Problems with the Float
The toilet float controls the flow of water into the toilet tank and stops the flow when the correct level is reached. If the float is not rising to the correct level, it can lift up the flapper above the seal and lead to a hissing noise.
The float can be damaged by either water leaking into the float or by debris obstructing the path of movement.
If either of these conditions affects the float, you will need to replace the entire fill valve. Floats are not typically sold on their own. This process can be fairly complicated, so you may want to call a professional plumber. However, it is also possible to buy a replacement fill valve and install it yourself. Doing it yourself will save money.
Fill valve replacement kits can be found at local hardware stores or online home improvement retailers. It is important to make sure you know what model of toilet you have and check to make sure that the new components will also fit inside of your toilet. Your toilet model number can be found inside the toilet tank.
Problems with the Fill Valve
It is possible for sediments and debris to build up in the fill valve. Water will be forced through the smaller opening and create a hissing sound. This will also create issues with the speed of flushes and refills in the toilet bowl.
If you notice problems with water flow coinciding with the hissing sound, a buildup of sediment and minerals is likely the cause of your problem.
You can fix this problem by removing the fill valve cap and cleaning out any visible debris.
How to Clean the Valve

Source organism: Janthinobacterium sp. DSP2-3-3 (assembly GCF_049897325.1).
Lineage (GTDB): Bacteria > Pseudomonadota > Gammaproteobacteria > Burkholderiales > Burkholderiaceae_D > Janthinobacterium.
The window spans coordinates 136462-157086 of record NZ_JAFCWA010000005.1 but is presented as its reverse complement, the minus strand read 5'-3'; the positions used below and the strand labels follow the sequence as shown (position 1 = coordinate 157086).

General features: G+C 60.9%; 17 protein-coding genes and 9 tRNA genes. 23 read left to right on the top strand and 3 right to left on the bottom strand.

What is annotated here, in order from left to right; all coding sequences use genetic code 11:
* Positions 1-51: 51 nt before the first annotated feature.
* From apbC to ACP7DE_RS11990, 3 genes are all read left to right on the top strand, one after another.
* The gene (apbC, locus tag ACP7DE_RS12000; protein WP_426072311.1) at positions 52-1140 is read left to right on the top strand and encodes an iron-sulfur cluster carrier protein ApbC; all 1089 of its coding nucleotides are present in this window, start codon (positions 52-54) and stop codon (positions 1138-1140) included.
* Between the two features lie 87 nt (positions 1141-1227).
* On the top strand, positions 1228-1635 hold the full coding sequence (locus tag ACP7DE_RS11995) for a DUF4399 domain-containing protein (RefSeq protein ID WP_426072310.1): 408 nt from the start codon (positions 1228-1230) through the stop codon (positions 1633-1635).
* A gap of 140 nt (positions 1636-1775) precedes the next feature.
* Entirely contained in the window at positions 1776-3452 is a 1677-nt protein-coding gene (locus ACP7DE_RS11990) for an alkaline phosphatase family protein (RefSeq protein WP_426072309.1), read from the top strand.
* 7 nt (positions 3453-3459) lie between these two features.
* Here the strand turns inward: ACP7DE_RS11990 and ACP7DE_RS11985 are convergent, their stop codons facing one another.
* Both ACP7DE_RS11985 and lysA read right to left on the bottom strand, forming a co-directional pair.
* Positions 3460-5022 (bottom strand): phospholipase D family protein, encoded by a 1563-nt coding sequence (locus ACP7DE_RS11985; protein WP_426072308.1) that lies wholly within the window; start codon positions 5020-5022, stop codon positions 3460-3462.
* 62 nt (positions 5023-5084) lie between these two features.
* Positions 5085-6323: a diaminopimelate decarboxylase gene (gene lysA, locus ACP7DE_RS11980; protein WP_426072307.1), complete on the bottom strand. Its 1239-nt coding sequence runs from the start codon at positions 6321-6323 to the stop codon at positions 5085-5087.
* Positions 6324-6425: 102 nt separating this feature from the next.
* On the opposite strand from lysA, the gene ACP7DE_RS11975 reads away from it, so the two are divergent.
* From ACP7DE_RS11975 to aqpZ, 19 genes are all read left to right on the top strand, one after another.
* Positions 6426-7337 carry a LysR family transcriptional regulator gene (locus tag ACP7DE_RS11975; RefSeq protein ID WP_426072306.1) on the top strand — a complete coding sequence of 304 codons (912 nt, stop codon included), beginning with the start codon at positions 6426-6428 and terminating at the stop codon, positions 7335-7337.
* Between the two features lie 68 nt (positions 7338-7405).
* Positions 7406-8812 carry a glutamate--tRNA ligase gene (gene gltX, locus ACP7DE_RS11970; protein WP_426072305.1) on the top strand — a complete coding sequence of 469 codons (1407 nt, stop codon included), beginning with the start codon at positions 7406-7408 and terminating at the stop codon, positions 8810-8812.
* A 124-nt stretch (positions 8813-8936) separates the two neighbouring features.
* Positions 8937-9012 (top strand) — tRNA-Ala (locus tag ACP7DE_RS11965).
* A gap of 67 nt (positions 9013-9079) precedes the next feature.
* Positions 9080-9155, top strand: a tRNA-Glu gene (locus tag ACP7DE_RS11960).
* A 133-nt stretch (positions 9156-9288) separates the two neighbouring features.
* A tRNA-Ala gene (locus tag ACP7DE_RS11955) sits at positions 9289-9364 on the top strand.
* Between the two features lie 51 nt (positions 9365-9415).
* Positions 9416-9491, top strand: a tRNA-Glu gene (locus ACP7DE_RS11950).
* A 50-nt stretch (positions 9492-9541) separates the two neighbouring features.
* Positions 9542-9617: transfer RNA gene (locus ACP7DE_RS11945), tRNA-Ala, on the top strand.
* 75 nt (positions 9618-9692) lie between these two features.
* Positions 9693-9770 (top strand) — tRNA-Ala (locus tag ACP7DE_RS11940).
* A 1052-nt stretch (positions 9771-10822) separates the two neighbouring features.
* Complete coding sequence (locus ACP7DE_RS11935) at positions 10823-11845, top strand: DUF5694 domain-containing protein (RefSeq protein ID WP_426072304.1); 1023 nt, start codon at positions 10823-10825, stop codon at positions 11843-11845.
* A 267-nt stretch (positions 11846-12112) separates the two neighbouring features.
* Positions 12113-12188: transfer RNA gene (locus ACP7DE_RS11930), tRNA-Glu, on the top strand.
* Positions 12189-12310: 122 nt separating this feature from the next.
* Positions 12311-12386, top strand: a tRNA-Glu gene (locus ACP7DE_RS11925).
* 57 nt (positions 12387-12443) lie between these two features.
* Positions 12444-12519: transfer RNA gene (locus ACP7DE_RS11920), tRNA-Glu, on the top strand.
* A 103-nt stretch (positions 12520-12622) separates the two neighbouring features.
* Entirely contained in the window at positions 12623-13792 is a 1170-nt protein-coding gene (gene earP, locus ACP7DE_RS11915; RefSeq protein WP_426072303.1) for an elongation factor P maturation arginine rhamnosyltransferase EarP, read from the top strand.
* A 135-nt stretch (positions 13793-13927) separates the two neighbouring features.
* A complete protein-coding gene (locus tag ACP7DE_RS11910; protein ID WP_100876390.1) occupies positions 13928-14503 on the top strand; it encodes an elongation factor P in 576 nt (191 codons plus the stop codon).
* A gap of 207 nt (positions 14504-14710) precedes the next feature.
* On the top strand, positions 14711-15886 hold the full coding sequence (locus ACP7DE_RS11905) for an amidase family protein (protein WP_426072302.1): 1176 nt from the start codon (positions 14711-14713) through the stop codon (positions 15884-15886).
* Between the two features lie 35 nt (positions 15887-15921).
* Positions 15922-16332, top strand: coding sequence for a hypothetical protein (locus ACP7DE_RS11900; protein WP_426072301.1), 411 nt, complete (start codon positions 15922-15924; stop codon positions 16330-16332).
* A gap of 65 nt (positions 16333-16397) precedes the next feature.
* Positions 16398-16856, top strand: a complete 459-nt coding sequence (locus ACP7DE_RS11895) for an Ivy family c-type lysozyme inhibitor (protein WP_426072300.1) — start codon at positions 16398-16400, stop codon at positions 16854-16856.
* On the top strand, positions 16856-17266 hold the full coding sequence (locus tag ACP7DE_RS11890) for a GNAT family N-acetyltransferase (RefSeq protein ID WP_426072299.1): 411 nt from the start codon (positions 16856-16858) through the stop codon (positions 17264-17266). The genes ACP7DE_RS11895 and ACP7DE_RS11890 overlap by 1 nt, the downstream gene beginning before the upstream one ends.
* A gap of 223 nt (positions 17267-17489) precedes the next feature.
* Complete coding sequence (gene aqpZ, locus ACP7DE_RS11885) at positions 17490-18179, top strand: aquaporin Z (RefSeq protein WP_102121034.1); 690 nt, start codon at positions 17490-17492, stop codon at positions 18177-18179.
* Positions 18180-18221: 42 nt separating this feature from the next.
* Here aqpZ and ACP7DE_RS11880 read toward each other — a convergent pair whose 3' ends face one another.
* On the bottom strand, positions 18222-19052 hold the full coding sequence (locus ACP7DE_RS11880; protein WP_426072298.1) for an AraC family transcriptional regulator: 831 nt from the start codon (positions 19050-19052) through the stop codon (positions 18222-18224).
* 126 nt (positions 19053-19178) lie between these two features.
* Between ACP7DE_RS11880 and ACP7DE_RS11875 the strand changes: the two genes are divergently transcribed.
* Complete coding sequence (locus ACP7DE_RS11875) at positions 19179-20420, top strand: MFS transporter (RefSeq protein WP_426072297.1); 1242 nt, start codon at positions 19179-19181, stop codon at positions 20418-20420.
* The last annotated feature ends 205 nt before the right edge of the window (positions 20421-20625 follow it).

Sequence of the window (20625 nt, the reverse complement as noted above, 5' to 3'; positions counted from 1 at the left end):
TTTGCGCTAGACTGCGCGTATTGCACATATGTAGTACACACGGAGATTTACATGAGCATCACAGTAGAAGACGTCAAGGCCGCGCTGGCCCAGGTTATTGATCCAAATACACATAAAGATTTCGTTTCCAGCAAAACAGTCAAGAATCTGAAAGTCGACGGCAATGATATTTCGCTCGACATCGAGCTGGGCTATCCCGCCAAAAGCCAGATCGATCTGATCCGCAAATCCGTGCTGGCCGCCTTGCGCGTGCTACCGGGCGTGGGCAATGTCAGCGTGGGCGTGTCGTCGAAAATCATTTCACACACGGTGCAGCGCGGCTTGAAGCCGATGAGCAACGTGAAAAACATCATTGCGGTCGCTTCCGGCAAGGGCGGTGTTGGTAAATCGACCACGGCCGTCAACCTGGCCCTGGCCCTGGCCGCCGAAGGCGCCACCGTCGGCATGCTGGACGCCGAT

- Cut off the water supply by turning the water valve off. The water valve can be found at the end of the tube that connects your toilet tank to the wall pipe.
- Drain the tank by flushing the toilet.
- Remove the cap from the inlet valve. The inlet valve is inside the tank directly above where the tube connects to the bottom of the tank. The cap may be similar to a medicine bottle cap, and it might require a screwdriver.
- On the underside of the cap, there will be a seal. Remove the seal and rinse it under water to clean off any debris.
- Cover up the inlet valve and turn on the water (using the water valve) for a few seconds. Water will flush through the valve and wash out any debris.
- Check the seal for holes, tears, or warps. If it is in good condition, put it back in the cap and attach it to the inlet cap once again.
How to Replace a Seal
You will need to replace the seal if it is damaged. You can either go to the manufacturer’s website and order one or take the seal to your local hardware store. If you bring the seal with you, staff at the hardware store will easily be able to find a match for you.
With the new seal in hand, you can simply swap it out with the old one.
If the sediment seems to be too dense and stuck to clean, then you probably have a calcium deposit. Over the years, mineral deposits can grow due to the calcium content in the water. These hardened calcium deposits can be very difficult to clean, and you may want to call a professional.